Several invasive species (such as Oriental bittersweet and Japanese honeysuckle) are well established in Albemarle County. Complete eradication of well-established invasive species is not logistically and financially feasible with current resources and technology. 

With this in mind, invasive species education and control efforts by county staff and residents could be targeted to achieve maximum desired results with available resources using the below strategies.

  • Use early detection and removal as a way to prevent new invasive species from becoming established. Educate county residents and staff about potential new invaders to area before they become established to help prevent new invasive species problems.

  • Decide what areas and species are top priority for preservation in the county to help focus control efforts and education.  It is important to note that some invasive species have greater negative impacts than others.  A good starting point is to ask the question “why do we want to control invasive species in Albemarle County?” Some answers may include: to preserve native trees and forest structure, to have biologically diverse natural areas, to avoid having dense mats of invasive monocultures that may impede recreational activities in natural areas and aesthetic reasons. Answering why you want to control a particular plant or plants can help prioritize action.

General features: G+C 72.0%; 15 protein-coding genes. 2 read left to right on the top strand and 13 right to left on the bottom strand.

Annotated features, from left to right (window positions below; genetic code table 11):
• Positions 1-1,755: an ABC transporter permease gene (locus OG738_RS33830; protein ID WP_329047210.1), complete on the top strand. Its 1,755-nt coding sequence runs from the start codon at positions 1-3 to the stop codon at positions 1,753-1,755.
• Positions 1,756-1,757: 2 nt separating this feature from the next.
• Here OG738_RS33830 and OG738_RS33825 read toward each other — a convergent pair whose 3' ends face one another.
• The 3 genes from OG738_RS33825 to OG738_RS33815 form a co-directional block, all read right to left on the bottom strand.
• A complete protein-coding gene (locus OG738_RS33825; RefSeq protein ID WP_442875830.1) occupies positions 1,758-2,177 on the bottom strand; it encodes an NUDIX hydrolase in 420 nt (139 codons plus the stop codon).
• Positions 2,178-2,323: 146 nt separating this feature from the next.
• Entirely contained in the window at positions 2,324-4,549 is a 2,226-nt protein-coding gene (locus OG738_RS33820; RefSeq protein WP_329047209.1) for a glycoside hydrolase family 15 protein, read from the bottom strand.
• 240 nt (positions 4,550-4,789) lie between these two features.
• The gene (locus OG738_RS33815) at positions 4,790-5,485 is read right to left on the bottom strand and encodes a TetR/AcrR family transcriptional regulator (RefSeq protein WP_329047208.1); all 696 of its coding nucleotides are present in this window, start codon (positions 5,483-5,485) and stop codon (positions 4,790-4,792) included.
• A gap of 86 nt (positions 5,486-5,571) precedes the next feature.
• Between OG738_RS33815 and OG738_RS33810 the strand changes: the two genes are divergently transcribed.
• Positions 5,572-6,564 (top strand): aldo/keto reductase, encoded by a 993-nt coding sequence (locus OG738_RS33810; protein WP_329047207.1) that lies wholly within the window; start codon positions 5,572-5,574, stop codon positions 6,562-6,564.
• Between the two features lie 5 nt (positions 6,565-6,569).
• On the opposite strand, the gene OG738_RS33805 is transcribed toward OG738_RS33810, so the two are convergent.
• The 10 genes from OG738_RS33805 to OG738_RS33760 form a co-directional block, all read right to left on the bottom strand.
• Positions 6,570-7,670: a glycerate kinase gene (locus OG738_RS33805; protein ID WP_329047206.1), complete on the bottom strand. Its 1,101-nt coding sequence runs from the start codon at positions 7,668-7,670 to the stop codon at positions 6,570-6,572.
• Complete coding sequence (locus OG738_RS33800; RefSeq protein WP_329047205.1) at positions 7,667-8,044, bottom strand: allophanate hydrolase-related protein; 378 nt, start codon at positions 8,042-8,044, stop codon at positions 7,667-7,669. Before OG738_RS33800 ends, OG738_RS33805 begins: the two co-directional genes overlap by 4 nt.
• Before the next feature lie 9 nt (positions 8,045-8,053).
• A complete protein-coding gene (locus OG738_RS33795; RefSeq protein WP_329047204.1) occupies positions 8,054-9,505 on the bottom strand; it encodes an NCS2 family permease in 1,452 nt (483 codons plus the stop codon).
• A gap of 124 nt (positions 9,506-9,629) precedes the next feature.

• When appropriate and feasible, support state and federal legislative efforts to introduce legislation that aids in the control of existing invasive species and/or preventing new invasions.